I’m not fond of writers who believe they someone else (or many someones) owes them a livelihood because they think what they are writing is good/important/whatever.

    It is the obligation of the writer to build that relationship with readers, to think about what they want to know, what answers, or questions, they are seeking, and to think about how to make our books speak to people in ways they can relate to.

    That doesn’t mean writing down to, patronizing readers, it means acknowledging that the relationship is a two-way street.

  2. You’re so persuasive, Elizabeth! I agree that the necessity to sell one’s work can actually have an important aspect to it — it pushes one to complete the ms., for one thing, and also to think of an audience as one writes — to think how it is to enter and stay in this work.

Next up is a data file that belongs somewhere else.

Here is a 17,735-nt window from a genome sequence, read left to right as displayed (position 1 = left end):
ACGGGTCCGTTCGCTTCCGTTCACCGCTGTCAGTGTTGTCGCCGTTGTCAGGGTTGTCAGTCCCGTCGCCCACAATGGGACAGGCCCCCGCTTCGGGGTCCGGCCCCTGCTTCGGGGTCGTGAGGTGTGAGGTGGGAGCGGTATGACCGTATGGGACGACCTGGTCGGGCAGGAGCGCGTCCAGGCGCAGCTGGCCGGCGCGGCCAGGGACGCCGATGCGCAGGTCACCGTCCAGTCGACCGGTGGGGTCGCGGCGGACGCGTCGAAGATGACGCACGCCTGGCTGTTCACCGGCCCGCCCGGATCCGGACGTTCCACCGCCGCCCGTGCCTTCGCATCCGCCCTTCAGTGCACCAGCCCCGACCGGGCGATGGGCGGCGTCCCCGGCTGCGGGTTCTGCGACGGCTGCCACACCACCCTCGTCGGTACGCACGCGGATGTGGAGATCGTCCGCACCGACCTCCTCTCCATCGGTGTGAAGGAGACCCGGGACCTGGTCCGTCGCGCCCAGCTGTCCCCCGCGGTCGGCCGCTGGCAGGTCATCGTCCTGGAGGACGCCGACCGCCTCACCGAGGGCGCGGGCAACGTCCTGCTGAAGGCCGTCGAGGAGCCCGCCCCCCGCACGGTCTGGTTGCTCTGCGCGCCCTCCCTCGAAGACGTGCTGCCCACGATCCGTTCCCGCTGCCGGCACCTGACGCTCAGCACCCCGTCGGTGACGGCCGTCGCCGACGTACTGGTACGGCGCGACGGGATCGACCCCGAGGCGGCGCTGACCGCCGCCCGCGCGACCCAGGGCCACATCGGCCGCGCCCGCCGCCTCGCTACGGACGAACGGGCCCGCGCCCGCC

The problem is that the market, at any given point, has blind spots and limitations. Something I’ve experienced many times this year, in submitting fiction for grown-ups and for children, is that editors may praise a book for its characters, its “classic” prose, its beautiful writing, its emotion, and yet the editors can’t get the book past their marketing people. I can’t, in this, sense, respect the market’s “choices.”

    On the other hand, what am I doing, but forging on, trying to write a new novel that will be able to slip past this market Cerberus? I’m choosing to write about Degas in New Orleans, because this is a subject that has an immediate “hook,” and a readership a publisher might feel they can count on. Yet I am still very distressed about not being able to sell my other work, and I’m still very cynical about the market; the writing I haven’t been able to sell is not navel-gazing work at all; it’s very much written TO someone out there.